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All Contents © 2016The Kiplinger Washington Editors
Because federal tax law reaches deep into all aspects of our lives, it’s no surprise that the rules that affect us change as our lives change. This can present opportunities to save or create costly pitfalls to avoid. Being alert to the rolling changes that come at various life stages is the key to holding down your tax bill to the legal minimum.
If you're contemplating a divorce, add your tax situation to the long list of complications you need to deal with. For starters, once the split is final, you’ll need to file a W-4 form with your employer to increase or decrease the amount withheld from your paychecks. Here are seven more tips on making your return to single life more tax-friendly.
By Kevin McCormally, Chief Content Officer
| January 2016
Most legal fees associated with a divorce are considered nondeductible personal expenses. But there are exceptions that could save you money.
To the extent your lawyer’s work focuses on alimony (the recipient has to pay tax on it; the payer gets to deduct it) or other tax issues (like who gets the dependency exemptions or the intricacies of transfers of assets between spouses), that portion of the bill is deductible as a miscellaneous expense if you itemize. A key to this tax-saver is to have your attorney clearly break out the tax-related portion of the bill from the personal part. As miscellaneous expenses, qualifying costs are deductible only to the extent all your miscellaneous expenses exceed 2% of your adjusted gross income.
SEE ALSO: Head off Squabbles Among Your Heirs
As a general rule, the custodial parent (the one the kids live with most of the year) claims qualifying children as dependents on the tax return. (For 2015, each dependency exemption reduces taxable income by $4,000. The amount rises to $4,050 for 2016 returns.)
But it is perfectly legal for the noncustodial parent to claim a son or daughter as his or her dependent if the other parent signs a waiver agreeing not to claim the same child on his or her return. Form 8332 must accompany the noncustodial parent’s return each year he or she claims the children. This could make financial sense if the noncustodial parent is in a higher tax bracket. But note this: Waiving the right to the exemption also waives the right to claim the child credit and any college credits. Those tax savers can only be claimed by the parent who claims the child as a dependent.
Couples who are splitting up but not yet divorced before the end of the year still have the option to file a joint return. It’s your marital status as of December 31 that controls your filing status.
If you can't file a joint return for the year, you can file as a head of household after your divorce (and get the benefit of a bigger standard deduction and gentler tax brackets) if you had a dependent living with you for more than half the year and you paid for more than half of the upkeep for your home. If your divorce is still pending at year-end, you can either file a joint return (which is likely to save you money) or choose the married-filing-separately status.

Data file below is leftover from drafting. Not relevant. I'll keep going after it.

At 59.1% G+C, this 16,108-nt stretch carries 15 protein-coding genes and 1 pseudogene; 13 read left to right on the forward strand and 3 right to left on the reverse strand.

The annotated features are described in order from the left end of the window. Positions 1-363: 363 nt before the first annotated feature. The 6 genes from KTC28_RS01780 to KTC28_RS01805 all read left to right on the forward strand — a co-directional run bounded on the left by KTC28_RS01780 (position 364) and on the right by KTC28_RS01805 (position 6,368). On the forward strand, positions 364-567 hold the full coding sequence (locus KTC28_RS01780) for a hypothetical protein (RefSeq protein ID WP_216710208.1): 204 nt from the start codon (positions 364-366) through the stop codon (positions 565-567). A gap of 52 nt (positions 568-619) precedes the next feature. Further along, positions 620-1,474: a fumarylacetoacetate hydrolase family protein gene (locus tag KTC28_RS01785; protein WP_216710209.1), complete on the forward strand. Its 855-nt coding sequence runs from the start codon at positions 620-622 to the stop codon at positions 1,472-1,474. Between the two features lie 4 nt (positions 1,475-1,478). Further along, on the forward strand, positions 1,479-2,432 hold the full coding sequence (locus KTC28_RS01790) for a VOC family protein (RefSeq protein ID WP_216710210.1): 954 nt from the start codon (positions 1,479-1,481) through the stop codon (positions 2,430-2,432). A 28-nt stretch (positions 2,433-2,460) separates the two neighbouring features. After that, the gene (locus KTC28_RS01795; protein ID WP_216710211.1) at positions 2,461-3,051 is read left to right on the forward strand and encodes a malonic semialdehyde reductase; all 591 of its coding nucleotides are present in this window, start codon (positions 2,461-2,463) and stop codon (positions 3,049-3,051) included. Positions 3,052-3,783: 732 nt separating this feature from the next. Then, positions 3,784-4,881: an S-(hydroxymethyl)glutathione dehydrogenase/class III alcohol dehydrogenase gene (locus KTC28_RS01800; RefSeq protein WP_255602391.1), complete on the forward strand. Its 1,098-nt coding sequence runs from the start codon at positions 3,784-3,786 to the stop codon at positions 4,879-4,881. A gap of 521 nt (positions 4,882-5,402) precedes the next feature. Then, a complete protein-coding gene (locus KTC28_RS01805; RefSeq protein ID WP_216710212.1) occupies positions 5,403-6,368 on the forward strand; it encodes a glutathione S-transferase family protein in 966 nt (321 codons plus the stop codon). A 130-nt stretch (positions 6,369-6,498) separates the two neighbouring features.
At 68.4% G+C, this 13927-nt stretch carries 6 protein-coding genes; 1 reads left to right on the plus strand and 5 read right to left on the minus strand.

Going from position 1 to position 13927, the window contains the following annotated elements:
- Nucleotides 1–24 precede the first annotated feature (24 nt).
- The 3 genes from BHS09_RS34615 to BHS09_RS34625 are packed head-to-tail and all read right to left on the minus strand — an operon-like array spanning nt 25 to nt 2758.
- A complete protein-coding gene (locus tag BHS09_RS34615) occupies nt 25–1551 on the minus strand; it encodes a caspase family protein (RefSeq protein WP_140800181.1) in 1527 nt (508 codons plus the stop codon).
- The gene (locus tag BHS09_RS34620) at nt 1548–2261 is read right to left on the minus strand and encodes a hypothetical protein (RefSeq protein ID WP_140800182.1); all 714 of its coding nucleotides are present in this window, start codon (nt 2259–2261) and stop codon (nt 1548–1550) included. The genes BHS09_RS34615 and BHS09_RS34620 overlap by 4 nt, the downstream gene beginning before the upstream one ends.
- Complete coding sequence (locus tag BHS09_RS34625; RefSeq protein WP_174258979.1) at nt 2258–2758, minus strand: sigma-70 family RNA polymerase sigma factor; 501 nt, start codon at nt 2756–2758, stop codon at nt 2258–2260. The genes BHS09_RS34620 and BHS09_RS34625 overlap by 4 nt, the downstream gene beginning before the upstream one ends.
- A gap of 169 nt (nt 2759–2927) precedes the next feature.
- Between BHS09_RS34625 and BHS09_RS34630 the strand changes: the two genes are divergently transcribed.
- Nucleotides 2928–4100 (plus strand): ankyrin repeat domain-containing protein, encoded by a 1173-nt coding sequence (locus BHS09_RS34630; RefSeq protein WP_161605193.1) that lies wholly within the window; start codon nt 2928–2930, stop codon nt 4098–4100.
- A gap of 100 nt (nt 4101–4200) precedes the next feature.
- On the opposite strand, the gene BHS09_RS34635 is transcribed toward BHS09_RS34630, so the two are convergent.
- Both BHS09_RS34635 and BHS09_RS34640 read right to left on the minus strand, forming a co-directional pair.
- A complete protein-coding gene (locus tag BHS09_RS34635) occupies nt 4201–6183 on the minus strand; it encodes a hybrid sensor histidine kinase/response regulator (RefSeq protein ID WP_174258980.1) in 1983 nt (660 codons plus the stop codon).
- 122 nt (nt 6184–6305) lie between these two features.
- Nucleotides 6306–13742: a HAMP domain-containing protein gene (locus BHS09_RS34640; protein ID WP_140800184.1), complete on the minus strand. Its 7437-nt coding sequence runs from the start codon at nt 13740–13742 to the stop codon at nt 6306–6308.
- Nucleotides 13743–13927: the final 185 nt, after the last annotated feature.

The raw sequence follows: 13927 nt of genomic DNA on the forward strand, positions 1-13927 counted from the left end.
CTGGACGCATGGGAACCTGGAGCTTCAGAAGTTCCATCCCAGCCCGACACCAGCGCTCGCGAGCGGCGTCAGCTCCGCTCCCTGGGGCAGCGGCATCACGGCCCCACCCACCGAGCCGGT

SEE ALSO: Do You Cheat on Your Spouse?
If you continue to pay a child's medical bills after the divorce, you can include those costs in your medical-expense deductions even if your ex-spouse has custody of the child and claims the dependency exemption. The child’s bills you pay could push you over the 10% threshold that applies to most taxpayers when it comes to medical-expense deductions. The costs are deductible only to the extent that they exceed 10% of adjusted gross income. (It’s 7.5% of AGI if you’re 65 or older.)
When a divorce settlement shifts property from one spouse to another, the recipient doesn't pay tax on that transfer. That's the good news.
But it's important to remember that the property's tax basis shifts as well. Thus, if you get property from your ex in the divorce and later sell it, you will pay capital gains tax on all the appreciation before as well as after the transfer. That's why, when you're splitting up property, you need to consider the tax basis as well as the value of the property. A $100,000 bank account is worth more to you than a $100,000 stock portfolio that has a basis of $50,000. There's no tax on the former, but when you sell the stock, you will owe tax on the $50,000 profit.
If, as part of your divorce, you and your ex decide to sell your home, the timing can have tax consequences. Normally, the law allows you to avoid tax on the first $250,000 of gain on the sale of your primary home if you have owned the home and lived there at least two years out of the last five. Married couples filing jointly can exclude up to $500,000. For sales after a divorce, if the two-year ownership-and-use tests are met, you and your ex can each exclude up to $250,000 of gain on your individual returns. And sales after a divorce can qualify for a reduced exclusion even if the two-year tests haven't been met.
The limit on tax-free profit depends on the portion of the two-year period for which the home was owned and used. If, for example, it was one year instead of two, you each can exclude $125,000 of gain. What happens if you receive the house in the divorce settlement and sell it several years later? Then you are stuck with the $250,000 maximum.
SEE ALSO: How Money Is Used as a Weapon in Relationships
Generally, a taxpayer must have earned income from a job or self employment to qualify to contribute to an IRA. However, there’s an exception for some divorced people.
Taxable alimony you receive counts as compensation for the purposes of making IRA contributions. For 2015 and 2016, assuming you’re at least 50 years old, you can contribute up to $6,500 to a traditional IRA or a Roth IRA, or a combination of the two.
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